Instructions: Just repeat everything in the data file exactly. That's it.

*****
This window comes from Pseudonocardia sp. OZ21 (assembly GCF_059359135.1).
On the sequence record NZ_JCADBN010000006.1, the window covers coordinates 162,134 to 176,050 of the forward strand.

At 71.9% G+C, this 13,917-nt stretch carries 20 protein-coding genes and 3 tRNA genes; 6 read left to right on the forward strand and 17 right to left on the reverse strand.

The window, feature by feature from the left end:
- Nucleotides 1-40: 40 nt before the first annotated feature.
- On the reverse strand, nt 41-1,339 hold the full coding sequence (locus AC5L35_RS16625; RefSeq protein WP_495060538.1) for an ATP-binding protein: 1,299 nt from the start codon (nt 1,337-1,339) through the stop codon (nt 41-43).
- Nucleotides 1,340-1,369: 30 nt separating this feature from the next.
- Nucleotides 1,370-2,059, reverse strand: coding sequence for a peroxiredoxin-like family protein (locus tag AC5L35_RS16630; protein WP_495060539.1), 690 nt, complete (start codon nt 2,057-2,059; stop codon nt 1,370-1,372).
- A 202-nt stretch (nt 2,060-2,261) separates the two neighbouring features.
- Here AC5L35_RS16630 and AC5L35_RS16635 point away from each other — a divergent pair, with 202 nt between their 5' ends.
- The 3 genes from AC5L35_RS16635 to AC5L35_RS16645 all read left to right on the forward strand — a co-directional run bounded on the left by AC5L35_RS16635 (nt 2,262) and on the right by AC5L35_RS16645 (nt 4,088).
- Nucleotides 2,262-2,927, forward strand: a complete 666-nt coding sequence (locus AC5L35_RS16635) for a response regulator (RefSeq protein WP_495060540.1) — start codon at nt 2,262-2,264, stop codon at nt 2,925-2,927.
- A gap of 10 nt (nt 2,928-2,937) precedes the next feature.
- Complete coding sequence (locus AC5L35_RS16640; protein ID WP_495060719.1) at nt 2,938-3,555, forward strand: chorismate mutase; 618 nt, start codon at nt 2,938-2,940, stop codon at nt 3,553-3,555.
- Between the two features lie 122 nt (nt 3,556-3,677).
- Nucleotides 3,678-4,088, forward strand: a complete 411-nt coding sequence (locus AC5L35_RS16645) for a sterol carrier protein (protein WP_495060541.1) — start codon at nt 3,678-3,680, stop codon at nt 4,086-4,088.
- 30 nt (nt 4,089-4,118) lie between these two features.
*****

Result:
This window comes from Pseudonocardia sp. OZ21 (assembly GCF_059359135.1).
On the sequence record NZ_JCADBN010000006.1, the window covers coordinates 162,134 to 176,050 of the forward strand.

At 71.9% G+C, this 13,917-nt stretch carries 20 protein-coding genes and 3 tRNA genes; 6 read left to right on the forward strand and 17 right to left on the reverse strand.

The window, feature by feature from the left end:
- Nucleotides 1-40: 40 nt before the first annotated feature.
- On the reverse strand, nt 41-1,339 hold the full coding sequence (locus AC5L35_RS16625; RefSeq protein WP_495060538.1) for an ATP-binding protein: 1,299 nt from the start codon (nt 1,337-1,339) through the stop codon (nt 41-43).
- Nucleotides 1,340-1,369: 30 nt separating this feature from the next.
- Nucleotides 1,370-2,059, reverse strand: coding sequence for a peroxiredoxin-like family protein (locus tag AC5L35_RS16630; protein WP_495060539.1), 690 nt, complete (start codon nt 2,057-2,059; stop codon nt 1,370-1,372).
- A 202-nt stretch (nt 2,060-2,261) separates the two neighbouring features.
- Here AC5L35_RS16630 and AC5L35_RS16635 point away from each other — a divergent pair, with 202 nt between their 5' ends.
- The 3 genes from AC5L35_RS16635 to AC5L35_RS16645 all read left to right on the forward strand — a co-directional run bounded on the left by AC5L35_RS16635 (nt 2,262) and on the right by AC5L35_RS16645 (nt 4,088).
- Nucleotides 2,262-2,927, forward strand: a complete 666-nt coding sequence (locus AC5L35_RS16635) for a response regulator (RefSeq protein WP_495060540.1) — start codon at nt 2,262-2,264, stop codon at nt 2,925-2,927.
- A gap of 10 nt (nt 2,928-2,937) precedes the next feature.
- Complete coding sequence (locus AC5L35_RS16640; protein ID WP_495060719.1) at nt 2,938-3,555, forward strand: chorismate mutase; 618 nt, start codon at nt 2,938-2,940, stop codon at nt 3,553-3,555.
- Between the two features lie 122 nt (nt 3,556-3,677).
- Nucleotides 3,678-4,088, forward strand: a complete 411-nt coding sequence (locus AC5L35_RS16645) for a sterol carrier protein (protein WP_495060541.1) — start codon at nt 3,678-3,680, stop codon at nt 4,086-4,088.
- 30 nt (nt 4,089-4,118) lie between these two features.